Originally written for MinnPost Community Voices
October 4, 2013
Tuesday was the start of open enrollment under the Patient Protection and Affordable Care Act, using new state health insurance marketplaces. In Minnesota — and across the country — technology issues impeded enrollees from learning about plan options, and from signing up for coverage.
In Minnesota, the MNsure website was slow and nonfunctional for many users, displaying obscure error messages. Some enrollees were told their identity couldn’t be verified, and they could click a link to learn more — but the link didn’t work. The opening of MNsure was the leading story on the 10 p.m. news, yet anyone visiting MNsure at that time would have seen that the website was closed for the day. The website has “open hours” of 6 a.m. to 10 p.m.
Some would say that it’s only day one, week one; the real test of the effectiveness of MNsure will be the long-term increase in coverage. But it’s also important to realize the fragility of public opinion, especially amid a federal government shutdown and charged political rhetoric. Certainly, any perceived failures in technology infrastructure for state health insurance exchanges will play into right-wing messaging.
The public’s ever-changing opinions and low tolerance for technology frustrations are precisely the reasons we must get this right.
The smallest glitch on an enrollee’s computer screen creates false uncertainty in the whole system. This isn’t just about a few bugs on day one, however, it’s about a fundamental problem with MNsure’s choices in software project management, technology, user experience, and accessibility.
Technology should remove obstacles, not create them
The Minnesota Department of Health reported that in 2011, 9.1 percent of Minnesotans were uninsured. Of that group, approximately 60 percent were eligible for public health insurance programs but chose not to apply. Although cost or lack of interest was a factor, many cited logistical reasons for not applying: lack of awareness, complexity, paperwork, or confusion.
MNsure and the Affordable Care Act seem like the perfect vehicle to address logistical and access obstacles to obtaining coverage.
Minnesota participated in an 11-state collaborative design process called Enroll UX to create a standardized design prototype for an enrollee application and an account portal. The goals were: simplicity in use and understanding, readability for seniors, multiple language support, support for visually impaired enrollees using screen readers, and at least some support for mobile devices.
You won’t see all of that hard work implemented on MNsure. If you make an error in a form, you’ll lose all of your work. If you don’t understand a question, no help options are available. If you get stuck along the way, you can’t always save your progress. A number of features haven’t been implemented yet across the site, and there’s no support for mobile devices. Visually impaired users are told to call or email; the site might not work for them.
Fifty-six percent of U.S. adults are smartphone users, but you can’t easily shop for plans on MNsure using your mobile device. Young, relatively healthy enrollees are heavy smartphone users, and their health insurance premiums are needed to balance the insurance pool against health care costs for older enrollees.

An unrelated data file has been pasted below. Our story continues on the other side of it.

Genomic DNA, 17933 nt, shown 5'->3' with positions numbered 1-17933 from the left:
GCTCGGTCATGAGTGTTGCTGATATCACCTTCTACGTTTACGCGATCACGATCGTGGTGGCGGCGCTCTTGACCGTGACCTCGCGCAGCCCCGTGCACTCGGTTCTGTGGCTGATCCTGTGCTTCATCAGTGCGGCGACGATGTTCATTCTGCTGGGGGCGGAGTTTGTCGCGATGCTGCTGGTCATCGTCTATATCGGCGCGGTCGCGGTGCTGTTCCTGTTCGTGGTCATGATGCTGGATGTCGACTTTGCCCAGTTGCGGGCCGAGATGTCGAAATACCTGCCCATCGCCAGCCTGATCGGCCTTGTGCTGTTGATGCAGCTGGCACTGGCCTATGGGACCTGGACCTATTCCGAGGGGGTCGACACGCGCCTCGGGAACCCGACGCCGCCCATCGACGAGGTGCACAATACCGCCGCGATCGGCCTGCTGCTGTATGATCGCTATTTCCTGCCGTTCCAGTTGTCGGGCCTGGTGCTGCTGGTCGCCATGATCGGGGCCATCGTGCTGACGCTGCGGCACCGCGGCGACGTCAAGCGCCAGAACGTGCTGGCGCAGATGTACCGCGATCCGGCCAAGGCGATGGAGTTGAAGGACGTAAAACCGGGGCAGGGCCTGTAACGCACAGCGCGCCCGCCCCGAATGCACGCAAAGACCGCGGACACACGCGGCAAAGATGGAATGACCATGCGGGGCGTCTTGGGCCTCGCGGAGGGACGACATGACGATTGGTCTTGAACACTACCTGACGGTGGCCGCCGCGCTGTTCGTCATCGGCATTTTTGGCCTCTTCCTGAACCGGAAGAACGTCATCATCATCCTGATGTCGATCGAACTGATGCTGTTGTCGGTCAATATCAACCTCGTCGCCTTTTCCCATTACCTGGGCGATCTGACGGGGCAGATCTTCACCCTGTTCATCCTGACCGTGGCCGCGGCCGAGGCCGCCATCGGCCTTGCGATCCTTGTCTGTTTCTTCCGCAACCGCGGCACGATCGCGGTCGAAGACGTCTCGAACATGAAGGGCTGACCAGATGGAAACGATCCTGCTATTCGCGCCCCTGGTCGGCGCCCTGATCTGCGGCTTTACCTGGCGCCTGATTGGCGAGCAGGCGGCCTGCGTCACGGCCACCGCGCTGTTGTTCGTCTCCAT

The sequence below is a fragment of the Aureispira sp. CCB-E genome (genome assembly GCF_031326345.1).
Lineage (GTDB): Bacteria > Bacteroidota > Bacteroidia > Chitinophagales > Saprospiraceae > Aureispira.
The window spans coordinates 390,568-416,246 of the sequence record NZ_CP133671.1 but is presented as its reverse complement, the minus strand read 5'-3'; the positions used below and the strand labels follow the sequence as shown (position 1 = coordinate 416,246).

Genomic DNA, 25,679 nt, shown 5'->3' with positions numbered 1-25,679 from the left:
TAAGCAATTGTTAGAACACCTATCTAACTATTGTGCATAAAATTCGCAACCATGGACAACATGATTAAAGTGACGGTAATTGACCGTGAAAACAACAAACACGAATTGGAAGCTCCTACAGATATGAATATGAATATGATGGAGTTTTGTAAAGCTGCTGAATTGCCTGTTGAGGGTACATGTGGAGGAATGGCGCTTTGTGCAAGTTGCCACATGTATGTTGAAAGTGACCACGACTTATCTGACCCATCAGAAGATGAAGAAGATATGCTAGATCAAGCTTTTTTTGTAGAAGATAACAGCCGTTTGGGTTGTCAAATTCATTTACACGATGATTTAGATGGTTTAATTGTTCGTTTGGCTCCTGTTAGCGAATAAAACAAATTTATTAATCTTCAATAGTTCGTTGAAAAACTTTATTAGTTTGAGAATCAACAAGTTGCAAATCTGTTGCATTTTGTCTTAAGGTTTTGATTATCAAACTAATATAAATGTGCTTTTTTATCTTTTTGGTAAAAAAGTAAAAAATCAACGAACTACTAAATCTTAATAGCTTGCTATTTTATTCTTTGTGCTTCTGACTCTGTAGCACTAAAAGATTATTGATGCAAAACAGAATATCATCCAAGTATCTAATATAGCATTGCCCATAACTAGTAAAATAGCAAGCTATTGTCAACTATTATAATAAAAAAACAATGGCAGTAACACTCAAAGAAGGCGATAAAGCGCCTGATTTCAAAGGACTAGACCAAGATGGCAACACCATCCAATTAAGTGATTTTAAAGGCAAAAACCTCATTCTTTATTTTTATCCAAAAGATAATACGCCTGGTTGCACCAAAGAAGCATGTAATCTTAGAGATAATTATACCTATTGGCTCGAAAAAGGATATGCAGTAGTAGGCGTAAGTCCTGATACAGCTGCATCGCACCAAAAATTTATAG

Adding to the confusion, MNsure’s plan finder asks when you would like the coverage to start, yet not everyone is aware that coverage cannot begin until January 1, 2014. Entering tomorrow’s date will result in an error message stating that “no plans are available,” potentially leading an enrollee to erroneously believe that they aren’t eligible for coverage.
MNsure also asks automated identity verification questions, a process that has failed for many users. When the site cannot verify your identity, it suggests you visit a county office in person, or print and mail a form with a copy of your state ID. Not everyone has access to a copier and printer, a stash of envelopes and postage at home, or transportation to a post office. Reasonable alternatives like a fax number or secure upload form weren’t implemented.
A call to Hennepin County’s Public Health Department with questions about where to go for MNsure identity verification was met with confusion, and a suggestion to call MNsure. Upon calling MNsure, the phone system estimated a wait time of 15 minutes, but presented an option to enter a phone number for a call back within 15 minutes. MNsure never called back.
Everyone is a user of health care. The legislative intent of the Affordable Care Act was to ensure coverage for everyone, which means MNsure’s technology and processes must be usable and accessible by everyone — regardless of user needs, values, culture, abilities, or limitations.
That’s the definition of user experience design, something MNsure and its vendors ignored.
Websites should create multiple paths to success in order to ensure users don’t fail at completing a task. In the Enroll UX prototype that Minnesota helped create, but didn’t use, attention to detail and visual organization added clarity and comfort to users.
The cost of MNsure’s poor technology implementation? Payments to vendors could be as high as $41.2 million. To their credit, that does include some pretty heavy requirements for security, and complex interactions with multiple data sources.
But does any of that matter if potential enrollees are turned away by a system that doesn’t work or make sense to them?
MNsure could have built on top of the collaborative work that was done with 10 other states, and kept some money local by working with any of Minnesota’s top design and development firms to co-design with actual Minnesotans from all walks of life, instead of using a pre-built, lightly customized vendor “solution.”
For the money that was spent, Minnesota consumers deserve better.